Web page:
Many office workers are realizing the temporary move to a home office could be the new order of business. They’re carving out whatever nooks and crannies they can to compartmentalize work and family functions. They want those work areas to be as comfortable as possible. A supportive chair and adjustable desktop can do wonders for body alignment and productivity. So can the right hue of paint—the most-talked-about soothing shade for 2021 is a blue-gray that wraps the room like the color equivalent of a hug.
“I’ve seen the trend for grays shift more to the warmer side, just to help lighten and brighten the mood,” interior designer Brenna Wiertzema said. “Companies like Steelcase and West Elm are partnering to promote those themes more across different types of furniture.” While that duo’s Work Collection is aimed more squarely at the residential market, the same feeling extends into modern office environments. Calming colors and subtle patterns take the place of vibrant ones. For Capital Services’ new facility in Sioux Falls, SD, Wiertzema worked with Interstate Office Products to find an adaptable solution that created privacy and safety barriers at individual workstations without blocking natural light from reaching far into the spaces. All employees face the same direction. “We were designing the furniture during the midst of this, and they needed something low enough to allow light but not too low for acoustics,” Wiertzema said. “We added 18- to 24-inch-tall glass stackers atop the panels to help with that separation.”
In common areas such as the break room and lounge groupings, carefully arranged panels and removable frosted-pane stackers create flexibility. To encourage physical distancing, Wiertzema specified about half the amount of furniture usually seen in a comparable space. Individual, modular pieces offer various combinations without forcing people to sit closely on a single, continuous sectional or bench system.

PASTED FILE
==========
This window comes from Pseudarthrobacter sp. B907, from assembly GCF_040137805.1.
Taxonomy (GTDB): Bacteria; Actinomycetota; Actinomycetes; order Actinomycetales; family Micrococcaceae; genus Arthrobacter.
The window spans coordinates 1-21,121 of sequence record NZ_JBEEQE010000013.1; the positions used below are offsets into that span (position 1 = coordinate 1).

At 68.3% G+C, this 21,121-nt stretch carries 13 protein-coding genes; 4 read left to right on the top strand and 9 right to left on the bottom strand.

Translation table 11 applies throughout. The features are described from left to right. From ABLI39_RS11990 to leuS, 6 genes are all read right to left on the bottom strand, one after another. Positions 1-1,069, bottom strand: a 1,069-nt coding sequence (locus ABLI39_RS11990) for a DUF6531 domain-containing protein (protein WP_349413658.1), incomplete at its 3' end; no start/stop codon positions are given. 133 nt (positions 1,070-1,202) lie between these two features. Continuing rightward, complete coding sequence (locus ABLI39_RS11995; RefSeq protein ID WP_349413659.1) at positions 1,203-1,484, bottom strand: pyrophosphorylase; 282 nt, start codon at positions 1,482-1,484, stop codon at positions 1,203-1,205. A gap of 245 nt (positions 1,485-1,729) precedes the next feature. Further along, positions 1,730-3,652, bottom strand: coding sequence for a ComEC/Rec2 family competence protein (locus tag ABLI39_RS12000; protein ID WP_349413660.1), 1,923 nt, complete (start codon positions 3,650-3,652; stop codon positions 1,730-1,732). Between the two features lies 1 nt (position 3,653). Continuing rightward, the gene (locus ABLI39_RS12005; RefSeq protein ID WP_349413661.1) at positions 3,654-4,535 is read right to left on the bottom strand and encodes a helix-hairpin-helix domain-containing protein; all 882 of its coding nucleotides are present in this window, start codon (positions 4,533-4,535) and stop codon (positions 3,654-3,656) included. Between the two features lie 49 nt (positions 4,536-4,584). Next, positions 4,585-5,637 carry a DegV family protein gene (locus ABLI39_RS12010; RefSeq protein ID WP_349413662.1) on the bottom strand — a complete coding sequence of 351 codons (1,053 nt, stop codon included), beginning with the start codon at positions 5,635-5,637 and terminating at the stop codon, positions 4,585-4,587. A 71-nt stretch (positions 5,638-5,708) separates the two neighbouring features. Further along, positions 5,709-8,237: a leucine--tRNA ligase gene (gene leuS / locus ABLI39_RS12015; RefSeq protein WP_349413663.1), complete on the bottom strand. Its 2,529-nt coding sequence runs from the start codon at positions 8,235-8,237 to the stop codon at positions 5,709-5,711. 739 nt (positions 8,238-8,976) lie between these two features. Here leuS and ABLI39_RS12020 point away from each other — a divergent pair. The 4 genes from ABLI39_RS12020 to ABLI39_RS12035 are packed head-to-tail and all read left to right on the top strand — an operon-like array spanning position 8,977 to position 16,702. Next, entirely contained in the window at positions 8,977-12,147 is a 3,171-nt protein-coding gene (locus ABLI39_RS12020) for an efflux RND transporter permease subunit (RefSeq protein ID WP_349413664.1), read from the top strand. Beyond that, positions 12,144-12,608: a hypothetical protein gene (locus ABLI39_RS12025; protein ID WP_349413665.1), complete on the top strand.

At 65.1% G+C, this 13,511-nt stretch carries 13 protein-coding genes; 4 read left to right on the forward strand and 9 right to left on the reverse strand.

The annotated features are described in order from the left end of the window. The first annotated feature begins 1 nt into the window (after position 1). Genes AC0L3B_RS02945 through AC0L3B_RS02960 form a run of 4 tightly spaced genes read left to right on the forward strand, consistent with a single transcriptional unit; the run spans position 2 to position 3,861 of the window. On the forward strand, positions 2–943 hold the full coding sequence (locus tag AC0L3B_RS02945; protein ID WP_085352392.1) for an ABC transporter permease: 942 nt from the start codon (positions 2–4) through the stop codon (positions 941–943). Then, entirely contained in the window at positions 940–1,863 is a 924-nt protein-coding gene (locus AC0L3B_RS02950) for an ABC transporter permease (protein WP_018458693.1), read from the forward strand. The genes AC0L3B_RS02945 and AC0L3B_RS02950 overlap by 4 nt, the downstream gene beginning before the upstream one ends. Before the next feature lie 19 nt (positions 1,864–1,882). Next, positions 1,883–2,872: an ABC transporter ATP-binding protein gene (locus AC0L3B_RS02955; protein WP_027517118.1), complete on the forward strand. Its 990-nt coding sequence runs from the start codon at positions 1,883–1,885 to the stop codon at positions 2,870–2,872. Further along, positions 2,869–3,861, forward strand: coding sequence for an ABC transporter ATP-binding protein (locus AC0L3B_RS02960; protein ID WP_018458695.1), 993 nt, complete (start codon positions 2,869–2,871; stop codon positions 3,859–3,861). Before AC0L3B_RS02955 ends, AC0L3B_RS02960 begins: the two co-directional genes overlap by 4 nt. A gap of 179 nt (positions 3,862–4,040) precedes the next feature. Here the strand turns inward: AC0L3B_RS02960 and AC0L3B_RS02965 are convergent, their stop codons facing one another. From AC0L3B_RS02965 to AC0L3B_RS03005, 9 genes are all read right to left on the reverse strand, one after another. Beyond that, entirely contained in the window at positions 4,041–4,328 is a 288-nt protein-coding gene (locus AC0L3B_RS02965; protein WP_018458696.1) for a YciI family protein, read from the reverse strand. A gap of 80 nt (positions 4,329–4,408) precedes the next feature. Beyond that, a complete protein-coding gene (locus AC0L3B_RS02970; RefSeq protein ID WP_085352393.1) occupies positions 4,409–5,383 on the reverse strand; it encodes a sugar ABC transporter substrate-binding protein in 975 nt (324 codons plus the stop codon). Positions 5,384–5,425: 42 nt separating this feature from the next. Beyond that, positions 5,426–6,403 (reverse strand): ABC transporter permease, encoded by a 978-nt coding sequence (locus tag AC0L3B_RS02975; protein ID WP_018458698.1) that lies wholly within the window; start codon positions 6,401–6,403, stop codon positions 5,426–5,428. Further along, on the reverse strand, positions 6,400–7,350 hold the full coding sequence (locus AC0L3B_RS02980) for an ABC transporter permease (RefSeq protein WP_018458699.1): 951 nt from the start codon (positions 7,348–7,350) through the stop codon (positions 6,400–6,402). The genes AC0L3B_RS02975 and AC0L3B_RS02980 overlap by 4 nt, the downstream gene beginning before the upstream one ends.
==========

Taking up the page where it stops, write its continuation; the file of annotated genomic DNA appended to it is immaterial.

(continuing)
“Clients are asking us to be more creative with how we plan those separate nodes of furniture arrangements,” said Loretta Haugen, an interior designer who specializes in healthcare settings. “They want separation now but the flexibility to change it up. Right now, I’m redoing the layout for a waiting area at a clinic, maintaining the six-foot distance required but also anticipating additional seating in the future.”
Other pandemic realities affect the supply chain, requiring designers to restrict the options they present to clients who need to spend CARES Act or related funding by a strict deadline. Haugen believes those considerations could continue in 2021, as additional relief packages emerge. “We really have to make sure we’re working with in-stock materials that can be shipped on time,” she said. “And it’s important to keep connected with those vendors about which plants are taking breaks or decreasing their production lines.”